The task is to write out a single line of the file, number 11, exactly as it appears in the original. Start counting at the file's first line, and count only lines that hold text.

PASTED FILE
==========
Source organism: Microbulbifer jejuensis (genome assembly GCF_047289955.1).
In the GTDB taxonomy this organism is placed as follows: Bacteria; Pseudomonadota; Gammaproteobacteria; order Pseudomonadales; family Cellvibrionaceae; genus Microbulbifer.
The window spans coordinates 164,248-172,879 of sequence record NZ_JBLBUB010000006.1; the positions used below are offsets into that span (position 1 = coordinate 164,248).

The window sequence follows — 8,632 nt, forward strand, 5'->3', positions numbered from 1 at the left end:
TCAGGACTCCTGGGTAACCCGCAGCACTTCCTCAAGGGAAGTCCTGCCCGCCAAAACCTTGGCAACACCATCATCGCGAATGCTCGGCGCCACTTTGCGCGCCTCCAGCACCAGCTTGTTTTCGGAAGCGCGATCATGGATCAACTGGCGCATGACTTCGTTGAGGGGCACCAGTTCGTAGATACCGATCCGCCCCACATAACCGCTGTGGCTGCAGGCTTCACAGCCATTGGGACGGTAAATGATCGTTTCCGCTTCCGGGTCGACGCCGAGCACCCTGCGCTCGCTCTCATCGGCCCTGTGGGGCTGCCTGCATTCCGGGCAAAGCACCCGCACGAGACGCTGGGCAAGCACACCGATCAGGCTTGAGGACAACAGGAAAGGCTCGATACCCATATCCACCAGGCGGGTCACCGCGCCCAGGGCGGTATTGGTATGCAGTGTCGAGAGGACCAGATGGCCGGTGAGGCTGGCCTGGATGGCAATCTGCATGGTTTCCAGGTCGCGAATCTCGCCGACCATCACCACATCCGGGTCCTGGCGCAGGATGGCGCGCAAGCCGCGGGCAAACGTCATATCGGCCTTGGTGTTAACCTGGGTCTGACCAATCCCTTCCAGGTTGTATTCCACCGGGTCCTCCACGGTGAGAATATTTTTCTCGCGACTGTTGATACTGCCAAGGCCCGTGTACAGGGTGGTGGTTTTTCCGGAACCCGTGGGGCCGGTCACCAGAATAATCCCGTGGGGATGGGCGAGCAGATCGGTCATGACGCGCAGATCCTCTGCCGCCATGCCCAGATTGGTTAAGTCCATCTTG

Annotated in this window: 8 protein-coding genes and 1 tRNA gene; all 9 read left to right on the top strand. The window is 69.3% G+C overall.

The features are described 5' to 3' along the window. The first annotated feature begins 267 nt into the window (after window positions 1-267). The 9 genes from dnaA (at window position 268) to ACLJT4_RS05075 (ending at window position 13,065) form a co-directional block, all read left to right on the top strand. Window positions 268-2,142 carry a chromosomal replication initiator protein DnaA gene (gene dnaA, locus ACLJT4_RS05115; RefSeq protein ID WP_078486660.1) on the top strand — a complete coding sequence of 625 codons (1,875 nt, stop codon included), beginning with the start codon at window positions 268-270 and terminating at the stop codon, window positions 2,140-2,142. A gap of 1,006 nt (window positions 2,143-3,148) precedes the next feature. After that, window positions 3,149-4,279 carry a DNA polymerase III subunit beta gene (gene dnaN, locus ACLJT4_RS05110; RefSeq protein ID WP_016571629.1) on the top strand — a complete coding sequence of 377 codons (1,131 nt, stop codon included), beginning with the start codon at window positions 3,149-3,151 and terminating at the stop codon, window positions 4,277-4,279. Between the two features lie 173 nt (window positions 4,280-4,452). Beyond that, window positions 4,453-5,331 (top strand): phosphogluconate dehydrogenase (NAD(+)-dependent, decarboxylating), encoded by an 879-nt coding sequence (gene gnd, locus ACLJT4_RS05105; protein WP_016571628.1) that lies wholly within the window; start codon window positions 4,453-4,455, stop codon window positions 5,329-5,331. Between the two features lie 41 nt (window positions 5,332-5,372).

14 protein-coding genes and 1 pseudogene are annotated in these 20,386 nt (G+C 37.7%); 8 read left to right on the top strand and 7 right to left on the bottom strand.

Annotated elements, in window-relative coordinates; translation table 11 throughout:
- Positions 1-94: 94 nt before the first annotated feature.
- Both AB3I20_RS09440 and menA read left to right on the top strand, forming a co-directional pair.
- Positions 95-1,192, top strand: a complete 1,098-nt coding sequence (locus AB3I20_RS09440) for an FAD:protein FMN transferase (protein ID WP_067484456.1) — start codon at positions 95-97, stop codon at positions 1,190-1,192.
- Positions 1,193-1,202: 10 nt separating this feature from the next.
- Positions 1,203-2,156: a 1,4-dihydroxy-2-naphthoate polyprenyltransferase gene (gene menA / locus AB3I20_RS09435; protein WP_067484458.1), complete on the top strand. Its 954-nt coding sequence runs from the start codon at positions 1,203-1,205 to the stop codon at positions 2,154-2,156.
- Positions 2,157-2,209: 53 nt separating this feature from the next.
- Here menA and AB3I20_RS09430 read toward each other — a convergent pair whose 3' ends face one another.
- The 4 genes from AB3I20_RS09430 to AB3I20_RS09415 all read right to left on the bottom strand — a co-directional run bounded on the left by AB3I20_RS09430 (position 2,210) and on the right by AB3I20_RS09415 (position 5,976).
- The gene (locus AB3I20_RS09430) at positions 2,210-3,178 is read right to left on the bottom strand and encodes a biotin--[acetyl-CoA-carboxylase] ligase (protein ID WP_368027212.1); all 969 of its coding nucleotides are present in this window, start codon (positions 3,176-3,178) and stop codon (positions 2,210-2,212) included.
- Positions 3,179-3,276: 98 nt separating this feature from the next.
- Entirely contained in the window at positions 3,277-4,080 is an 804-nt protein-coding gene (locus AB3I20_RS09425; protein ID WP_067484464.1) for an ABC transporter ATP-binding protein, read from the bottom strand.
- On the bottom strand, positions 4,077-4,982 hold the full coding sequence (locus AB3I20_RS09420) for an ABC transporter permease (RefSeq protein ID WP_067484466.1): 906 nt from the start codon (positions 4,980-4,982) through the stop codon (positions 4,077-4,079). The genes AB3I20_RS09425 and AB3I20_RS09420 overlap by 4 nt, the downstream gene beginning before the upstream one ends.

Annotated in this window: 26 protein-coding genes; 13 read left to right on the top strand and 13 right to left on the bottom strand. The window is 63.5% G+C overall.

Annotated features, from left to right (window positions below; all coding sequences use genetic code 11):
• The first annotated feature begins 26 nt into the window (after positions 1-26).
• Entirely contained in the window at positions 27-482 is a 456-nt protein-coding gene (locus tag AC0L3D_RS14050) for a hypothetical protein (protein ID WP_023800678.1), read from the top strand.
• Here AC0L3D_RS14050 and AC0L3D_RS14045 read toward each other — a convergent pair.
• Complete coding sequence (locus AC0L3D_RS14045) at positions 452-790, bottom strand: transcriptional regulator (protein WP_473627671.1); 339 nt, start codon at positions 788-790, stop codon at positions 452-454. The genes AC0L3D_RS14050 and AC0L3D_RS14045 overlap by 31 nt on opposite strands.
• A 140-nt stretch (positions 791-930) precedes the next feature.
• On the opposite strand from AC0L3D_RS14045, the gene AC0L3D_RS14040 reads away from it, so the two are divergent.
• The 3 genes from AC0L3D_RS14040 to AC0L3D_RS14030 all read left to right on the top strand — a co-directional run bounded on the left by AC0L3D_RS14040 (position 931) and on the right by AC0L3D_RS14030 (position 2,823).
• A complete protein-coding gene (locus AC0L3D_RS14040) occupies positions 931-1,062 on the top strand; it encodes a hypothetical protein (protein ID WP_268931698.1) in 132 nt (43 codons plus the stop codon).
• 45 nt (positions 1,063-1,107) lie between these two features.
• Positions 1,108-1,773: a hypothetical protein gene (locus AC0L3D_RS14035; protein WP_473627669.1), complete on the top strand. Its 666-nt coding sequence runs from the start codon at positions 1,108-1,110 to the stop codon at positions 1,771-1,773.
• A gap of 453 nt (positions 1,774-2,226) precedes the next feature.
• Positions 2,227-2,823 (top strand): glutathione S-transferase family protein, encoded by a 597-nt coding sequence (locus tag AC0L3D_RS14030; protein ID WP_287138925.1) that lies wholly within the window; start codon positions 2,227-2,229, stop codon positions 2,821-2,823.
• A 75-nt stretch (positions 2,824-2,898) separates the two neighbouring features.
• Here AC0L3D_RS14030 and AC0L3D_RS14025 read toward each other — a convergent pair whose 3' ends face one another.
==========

- Both AB3I20_RS09440 and menA read left to right on the top strand, forming a co-directional pair.